U.S. Navy veteran Andre Hughes got the surprise of his life when he received a special gift for his service, both in uniform and out.
That was thanks to the kind folks at Veterans United Home Loans, who made sure he would remember this Veterans Day forever!
Every year on Nov. 11, America takes the day to honor and thank her military veterans.
And while it’s wonderful to have this special day on the calendar, veterans deserve our thanks all year round — not only for their service while in uniform, but also for their lifetime of community service thereafter.
After service, veterans rejoin neighborhoods and contribute to making them stronger, while continuing a lifetime of service within their communities:
• Veterans volunteer 160 hours per year on average.
• Veterans are six times more likely to become firefighters.
• Over 17,000 veterans participated in the federal Troops to Teachers Program.
• 17.7% of veterans are involved in civic groups, versus 5.8% of non-veterans.
“The same impulses and character that lead to military service often lead to a lifetime of service,” said Pam Swan, military spouse and VP of Military Relations at Veterans United Home Loans.
“Their service does not end once they take off their uniforms – it continues for a lifetime.”
For veteran Andre Hughes, who served in the U.S. Navy for eight years, his volunteer work focused on food scarcity and economic mobility in Matthews, N. C. He also created and delivered food baskets to those in need throughout COVID-19.
To give back to veterans like Hughes who give so much to us all, Veterans United Home Loans — a full-service mortgage lender headquartered in Columbia, Mo. — made it their mission to help veterans use their hard-earned VA Home Loan benefit to become homeowners.
But this year, the VUHL is going above and beyond their call of duty with a very special event.
#ThanksToVeterans home giveaway
This Veterans Day, as a way to say #ThanksToVeterans for all they have done and continue to do, Veterans United Home Loans will be giving away 10 homes, with an 11th home to be given away via sweepstakes.
“These Veterans not only put their lives on the line to defend the U.S., but continue to give back to their families and communities every single day,” said Swan. “They are representative of a larger community of Veterans, our friends and neighbors, who make an impact on our lives every day.”
In order to select the recipients of the homes, VUHL found 10 exceptional men and women who continue to serve after putting away their uniforms.
“We wish we could recognize all the veterans who continue to make a difference, but we are so proud of these 10 service members we’ve selected,” said Swan.
For Hughes, being chosen as one of the 10 recipients felt like a dream.
“When I learned I would be receiving a home from Veterans United, I [at] first thought it was a joke someone was playing,” Hughes said. “I have obviously heard and watched programs where things like this occurred, but I never in a million years thought that something like this could happen to me.”
The Navy veteran recounted feeling undeserving, thankful, and overwhelmed upon receiving the news.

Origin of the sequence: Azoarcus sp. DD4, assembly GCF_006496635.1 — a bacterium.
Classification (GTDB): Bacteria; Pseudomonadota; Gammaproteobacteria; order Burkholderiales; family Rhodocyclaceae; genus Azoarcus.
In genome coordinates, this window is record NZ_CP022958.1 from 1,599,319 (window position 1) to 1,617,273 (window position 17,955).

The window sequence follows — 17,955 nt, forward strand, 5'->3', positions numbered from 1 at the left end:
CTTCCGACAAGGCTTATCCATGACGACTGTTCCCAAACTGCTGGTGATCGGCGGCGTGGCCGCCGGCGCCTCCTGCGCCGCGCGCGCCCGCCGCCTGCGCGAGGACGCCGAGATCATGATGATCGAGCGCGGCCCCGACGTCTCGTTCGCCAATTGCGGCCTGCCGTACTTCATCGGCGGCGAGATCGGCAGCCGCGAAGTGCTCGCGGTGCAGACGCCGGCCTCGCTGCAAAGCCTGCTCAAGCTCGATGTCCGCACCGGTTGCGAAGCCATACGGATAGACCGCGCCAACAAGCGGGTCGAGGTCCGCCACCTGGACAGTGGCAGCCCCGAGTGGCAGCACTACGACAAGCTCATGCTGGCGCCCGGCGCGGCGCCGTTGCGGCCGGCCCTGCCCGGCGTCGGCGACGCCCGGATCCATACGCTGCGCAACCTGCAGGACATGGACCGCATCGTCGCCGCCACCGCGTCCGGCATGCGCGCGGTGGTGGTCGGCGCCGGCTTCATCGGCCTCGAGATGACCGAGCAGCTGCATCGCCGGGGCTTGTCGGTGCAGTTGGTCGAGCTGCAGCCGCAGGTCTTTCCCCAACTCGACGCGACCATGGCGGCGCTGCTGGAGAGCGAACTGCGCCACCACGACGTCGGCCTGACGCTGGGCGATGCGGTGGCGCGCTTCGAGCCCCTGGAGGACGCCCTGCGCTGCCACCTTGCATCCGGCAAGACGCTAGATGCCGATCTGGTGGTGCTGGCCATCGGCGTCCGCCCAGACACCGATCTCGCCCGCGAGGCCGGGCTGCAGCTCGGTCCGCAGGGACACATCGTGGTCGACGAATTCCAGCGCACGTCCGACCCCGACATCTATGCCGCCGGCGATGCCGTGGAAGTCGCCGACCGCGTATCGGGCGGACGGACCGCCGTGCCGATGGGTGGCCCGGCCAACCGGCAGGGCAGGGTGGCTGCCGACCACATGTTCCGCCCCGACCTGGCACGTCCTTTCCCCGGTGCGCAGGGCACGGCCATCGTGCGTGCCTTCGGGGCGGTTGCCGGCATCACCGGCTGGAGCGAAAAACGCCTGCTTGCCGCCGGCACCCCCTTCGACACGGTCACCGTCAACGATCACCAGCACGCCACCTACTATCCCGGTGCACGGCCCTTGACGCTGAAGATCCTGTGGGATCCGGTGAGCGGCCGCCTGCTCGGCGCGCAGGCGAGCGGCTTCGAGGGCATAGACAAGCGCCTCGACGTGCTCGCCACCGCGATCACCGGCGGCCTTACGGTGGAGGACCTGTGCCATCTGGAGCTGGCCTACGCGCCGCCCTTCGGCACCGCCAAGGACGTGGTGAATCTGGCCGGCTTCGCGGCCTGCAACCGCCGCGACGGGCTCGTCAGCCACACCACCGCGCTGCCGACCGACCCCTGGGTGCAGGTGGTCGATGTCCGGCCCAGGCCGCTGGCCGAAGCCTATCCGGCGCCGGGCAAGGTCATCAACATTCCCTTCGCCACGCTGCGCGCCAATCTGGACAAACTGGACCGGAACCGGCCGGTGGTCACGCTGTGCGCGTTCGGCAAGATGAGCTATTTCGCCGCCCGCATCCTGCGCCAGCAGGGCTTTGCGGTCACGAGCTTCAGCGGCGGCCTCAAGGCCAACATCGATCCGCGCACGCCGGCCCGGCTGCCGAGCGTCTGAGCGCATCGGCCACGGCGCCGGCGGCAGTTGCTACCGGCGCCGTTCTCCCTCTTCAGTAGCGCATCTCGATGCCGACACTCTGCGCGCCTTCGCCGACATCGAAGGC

“Once I looked into my daughter’s eyes and I knew it was real, I felt relief and I could feel months of stress leaving my body. I was told there were tears, but I can neither confirm or deny those rumors!” Hughes said.
According to Swan, being a homeowner means having someplace that’s your own to return to. “For military families, that’s really special.”
Saying #ThanksToVeterans all year round
Considering all that veterans do for our country, civilians might wonder how they can properly say “thank you” — both on Nov. 11, and all year round.
But according to Hughes, most veterans aren’t looking for any kind of thanks.
“The majority of veterans do not seek recognition for their service,” said Hughes. “The majority of us are just looking for a fair shot at jobs, services, and opportunities in the civilian world when we leave active duty.”
In fact, when it comes to showing appreciation, the U.S. Navy veteran feels it might be civilians who deserve his praise. “I’d like to thank [civilians]. No veteran could have served without the support of their civilian family and friends.”
Despite veterans not looking for our thanks, many civilians still wish to show their appreciation — and really, the most powerful “thank you” of all might simply be remembering them.
“I believe the biggest thanks most veterans could receive is to know they will not be forgotten when their service is over,” said Hughes.
“Today, veterans still make up over 10% of the homeless population. The suicide rate for veterans is 1.5 times that of civilians. Aging veterans still find it hard to get adequate care and medical attention,” he continued.
“The best way to say #ThanksToVeterans is to continue to provide services that will help them reintegrate into civilian life and live rewarding lives outside of the military.”
To all the veterans in our lives: thank you
While most of us don’t have the ability to show our appreciation in the form of a new home, we can still find ways to make Veterans Day special for the service people in our lives.
“Just about everyone has a Veteran who made an impact on their life, whether it was a parent, family member, friends, teacher, coach or first responder,” said Swan.
“Veterans Day is a great reminder to thank the Veterans who have helped us. Veterans truly make our communities stronger, better places to be.”
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